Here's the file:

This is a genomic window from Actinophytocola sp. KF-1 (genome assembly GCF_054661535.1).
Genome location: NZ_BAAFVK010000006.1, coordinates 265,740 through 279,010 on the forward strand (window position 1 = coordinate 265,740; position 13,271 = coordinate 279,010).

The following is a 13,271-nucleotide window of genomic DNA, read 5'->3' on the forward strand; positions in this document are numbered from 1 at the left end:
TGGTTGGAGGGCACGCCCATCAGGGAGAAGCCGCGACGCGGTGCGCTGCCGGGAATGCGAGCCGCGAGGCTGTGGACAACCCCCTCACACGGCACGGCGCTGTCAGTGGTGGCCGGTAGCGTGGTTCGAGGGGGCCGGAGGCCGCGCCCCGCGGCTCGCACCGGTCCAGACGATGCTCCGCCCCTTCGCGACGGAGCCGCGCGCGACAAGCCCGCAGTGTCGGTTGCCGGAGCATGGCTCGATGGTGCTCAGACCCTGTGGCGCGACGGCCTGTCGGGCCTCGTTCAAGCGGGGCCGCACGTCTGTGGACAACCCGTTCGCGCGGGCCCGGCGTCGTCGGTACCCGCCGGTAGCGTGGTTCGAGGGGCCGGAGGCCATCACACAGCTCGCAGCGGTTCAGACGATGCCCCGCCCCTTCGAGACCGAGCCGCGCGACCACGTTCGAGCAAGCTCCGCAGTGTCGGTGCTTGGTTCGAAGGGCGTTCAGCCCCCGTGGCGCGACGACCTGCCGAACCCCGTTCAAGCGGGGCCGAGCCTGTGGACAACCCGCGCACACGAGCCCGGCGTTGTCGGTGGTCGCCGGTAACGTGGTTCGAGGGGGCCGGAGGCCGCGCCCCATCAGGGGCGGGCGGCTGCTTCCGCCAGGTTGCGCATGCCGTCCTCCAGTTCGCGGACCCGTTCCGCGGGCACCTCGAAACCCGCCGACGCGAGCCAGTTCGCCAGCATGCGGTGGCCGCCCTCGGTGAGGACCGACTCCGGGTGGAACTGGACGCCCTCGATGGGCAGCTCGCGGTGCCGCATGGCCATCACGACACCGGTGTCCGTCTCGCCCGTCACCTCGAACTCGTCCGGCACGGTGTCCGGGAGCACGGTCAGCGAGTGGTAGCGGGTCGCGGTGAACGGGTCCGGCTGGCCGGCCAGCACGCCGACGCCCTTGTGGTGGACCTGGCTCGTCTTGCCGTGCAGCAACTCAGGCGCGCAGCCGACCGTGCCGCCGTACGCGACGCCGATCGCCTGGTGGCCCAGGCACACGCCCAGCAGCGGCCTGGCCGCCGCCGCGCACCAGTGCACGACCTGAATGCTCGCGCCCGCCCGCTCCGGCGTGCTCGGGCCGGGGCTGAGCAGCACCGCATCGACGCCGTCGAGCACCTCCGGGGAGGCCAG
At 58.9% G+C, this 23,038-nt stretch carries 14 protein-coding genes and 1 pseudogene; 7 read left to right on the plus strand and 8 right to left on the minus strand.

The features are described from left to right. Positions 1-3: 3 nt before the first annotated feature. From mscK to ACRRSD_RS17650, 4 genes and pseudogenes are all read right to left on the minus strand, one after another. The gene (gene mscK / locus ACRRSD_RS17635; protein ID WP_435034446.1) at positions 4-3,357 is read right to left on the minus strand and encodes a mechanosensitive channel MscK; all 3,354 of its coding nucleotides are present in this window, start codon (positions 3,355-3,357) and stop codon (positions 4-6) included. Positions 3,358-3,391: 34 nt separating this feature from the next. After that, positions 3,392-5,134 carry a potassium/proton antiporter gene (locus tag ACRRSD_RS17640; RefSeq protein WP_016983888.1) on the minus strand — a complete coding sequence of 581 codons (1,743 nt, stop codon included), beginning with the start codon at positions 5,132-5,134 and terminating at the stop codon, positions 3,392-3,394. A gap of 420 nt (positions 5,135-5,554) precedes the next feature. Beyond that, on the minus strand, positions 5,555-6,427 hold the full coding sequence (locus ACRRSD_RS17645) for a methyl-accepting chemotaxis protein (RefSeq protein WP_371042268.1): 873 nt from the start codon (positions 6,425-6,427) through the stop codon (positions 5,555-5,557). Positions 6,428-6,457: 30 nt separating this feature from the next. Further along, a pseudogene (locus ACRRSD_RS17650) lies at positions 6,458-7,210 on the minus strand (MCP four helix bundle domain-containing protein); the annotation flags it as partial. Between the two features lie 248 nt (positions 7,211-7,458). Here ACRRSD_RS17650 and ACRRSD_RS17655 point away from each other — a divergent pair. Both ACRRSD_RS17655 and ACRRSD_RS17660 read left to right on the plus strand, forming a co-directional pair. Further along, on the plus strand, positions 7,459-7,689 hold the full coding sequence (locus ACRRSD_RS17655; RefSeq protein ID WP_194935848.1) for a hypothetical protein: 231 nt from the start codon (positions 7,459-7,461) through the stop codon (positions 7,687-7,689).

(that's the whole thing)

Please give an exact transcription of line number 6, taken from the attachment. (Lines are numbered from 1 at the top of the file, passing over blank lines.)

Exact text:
The features are described from left to right. Positions 1-3: 3 nt before the first annotated feature. From mscK to ACRRSD_RS17650, 4 genes and pseudogenes are all read right to left on the minus strand, one after another. The gene (gene mscK / locus ACRRSD_RS17635; protein ID WP_435034446.1) at positions 4-3,357 is read right to left on the minus strand and encodes a mechanosensitive channel MscK; all 3,354 of its coding nucleotides are present in this window, start codon (positions 3,355-3,357) and stop codon (positions 4-6) included. Positions 3,358-3,391: 34 nt separating this feature from the next. After that, positions 3,392-5,134 carry a potassium/proton antiporter gene (locus tag ACRRSD_RS17640; RefSeq protein WP_016983888.1) on the minus strand — a complete coding sequence of 581 codons (1,743 nt, stop codon included), beginning with the start codon at positions 5,132-5,134 and terminating at the stop codon, positions 3,392-3,394. A gap of 420 nt (positions 5,135-5,554) precedes the next feature. Beyond that, on the minus strand, positions 5,555-6,427 hold the full coding sequence (locus ACRRSD_RS17645) for a methyl-accepting chemotaxis protein (RefSeq protein WP_371042268.1): 873 nt from the start codon (positions 6,425-6,427) through the stop codon (positions 5,555-5,557). Positions 6,428-6,457: 30 nt separating this feature from the next. Further along, a pseudogene (locus ACRRSD_RS17650) lies at positions 6,458-7,210 on the minus strand (MCP four helix bundle domain-containing protein); the annotation flags it as partial. Between the two features lie 248 nt (positions 7,211-7,458). Here ACRRSD_RS17650 and ACRRSD_RS17655 point away from each other — a divergent pair. Both ACRRSD_RS17655 and ACRRSD_RS17660 read left to right on the plus strand, forming a co-directional pair. Further along, on the plus strand, positions 7,459-7,689 hold the full coding sequence (locus ACRRSD_RS17655; RefSeq protein ID WP_194935848.1) for a hypothetical protein: 231 nt from the start codon (positions 7,459-7,461) through the stop codon (positions 7,687-7,689).